This year’s events, ranging from apple picking, cider pressing, demonstrations at the Historical Society, hayrides, etc. all culminated in a parade, led by TR himself, that ended at the newly refurbished Goodsell Barn, The barn, pictured below, was formally introduced to the public as part of the day’s festivities, and will serve as a nature center and education space.

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I was honored to be asked to display a show of my Chazy Reef fossil images at this opening. And, I am happy to say that this work will reside there permanently and serve as a backdrop for future events educational and otherwise.

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TR showed up and praised the local conservation efforts. He best described the importance of the day, stressing the importance of our collective role as caretakers of the planet.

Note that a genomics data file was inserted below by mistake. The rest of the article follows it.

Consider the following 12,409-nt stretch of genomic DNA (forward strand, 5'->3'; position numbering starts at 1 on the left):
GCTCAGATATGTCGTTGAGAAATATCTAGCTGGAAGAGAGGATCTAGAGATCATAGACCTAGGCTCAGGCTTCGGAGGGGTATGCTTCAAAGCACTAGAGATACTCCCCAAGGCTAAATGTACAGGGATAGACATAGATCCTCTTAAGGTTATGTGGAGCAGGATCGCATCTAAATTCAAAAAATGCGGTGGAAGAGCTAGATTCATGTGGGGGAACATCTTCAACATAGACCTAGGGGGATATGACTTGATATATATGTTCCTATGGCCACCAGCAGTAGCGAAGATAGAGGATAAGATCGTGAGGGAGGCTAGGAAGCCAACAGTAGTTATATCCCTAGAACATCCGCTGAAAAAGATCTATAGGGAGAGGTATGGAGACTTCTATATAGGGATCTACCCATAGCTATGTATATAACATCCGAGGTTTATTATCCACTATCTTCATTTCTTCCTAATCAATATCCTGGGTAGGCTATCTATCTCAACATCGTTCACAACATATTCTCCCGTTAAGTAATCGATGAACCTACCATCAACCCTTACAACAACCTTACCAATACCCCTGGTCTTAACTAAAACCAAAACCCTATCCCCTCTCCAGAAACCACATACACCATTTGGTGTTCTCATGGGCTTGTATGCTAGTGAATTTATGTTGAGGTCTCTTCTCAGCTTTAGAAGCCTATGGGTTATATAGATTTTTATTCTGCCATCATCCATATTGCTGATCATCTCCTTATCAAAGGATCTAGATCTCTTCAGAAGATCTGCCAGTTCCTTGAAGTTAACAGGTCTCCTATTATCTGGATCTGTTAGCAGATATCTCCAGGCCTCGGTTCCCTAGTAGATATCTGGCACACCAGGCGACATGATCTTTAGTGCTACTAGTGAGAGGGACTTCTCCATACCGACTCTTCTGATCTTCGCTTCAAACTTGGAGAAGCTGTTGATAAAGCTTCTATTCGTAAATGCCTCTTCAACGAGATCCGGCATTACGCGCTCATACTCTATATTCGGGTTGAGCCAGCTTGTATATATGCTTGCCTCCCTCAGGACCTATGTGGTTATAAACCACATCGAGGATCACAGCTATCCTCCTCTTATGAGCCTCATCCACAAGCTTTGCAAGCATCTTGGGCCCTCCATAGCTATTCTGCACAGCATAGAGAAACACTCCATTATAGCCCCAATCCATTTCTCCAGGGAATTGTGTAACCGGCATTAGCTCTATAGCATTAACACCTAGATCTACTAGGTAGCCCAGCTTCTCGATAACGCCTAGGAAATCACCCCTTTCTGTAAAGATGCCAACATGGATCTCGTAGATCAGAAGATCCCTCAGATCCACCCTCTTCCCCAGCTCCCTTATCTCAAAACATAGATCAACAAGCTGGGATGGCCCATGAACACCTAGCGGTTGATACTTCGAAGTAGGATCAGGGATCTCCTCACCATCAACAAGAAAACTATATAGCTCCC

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And it was a message well received and appreciated by all those present.

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It was a great turnout. Seems like the whole island showed up. It was a wonderful experience – small town America at its finest. Neighbors working together for a common (and very important) good. They should be proud of their efforts. Their desire and ability to preserve and maintain Chazy Reef deserves our great thanks.

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The day ended, as all good small town events do, with a potluck dinner back at the Fisk Farm compound, where the indefatigable Beth and Larry Welton (otherwise known as Tin Penny) provided additional entertainment. It was a very special day.

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In my free moments, while wandering through the neighboring Fisk Quarry, I came across more and more gastropod fossils Here are a few of the new ones.

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More information about Chazy Reef and its importance may be found at the ILMPT website

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Aside from the trip to Isle La Motte I’ve been on the road a lot lately. But I did find a little time to crack some rocks back at the studio. This one rather small rock had an interesting yield. Here are three images from that rock.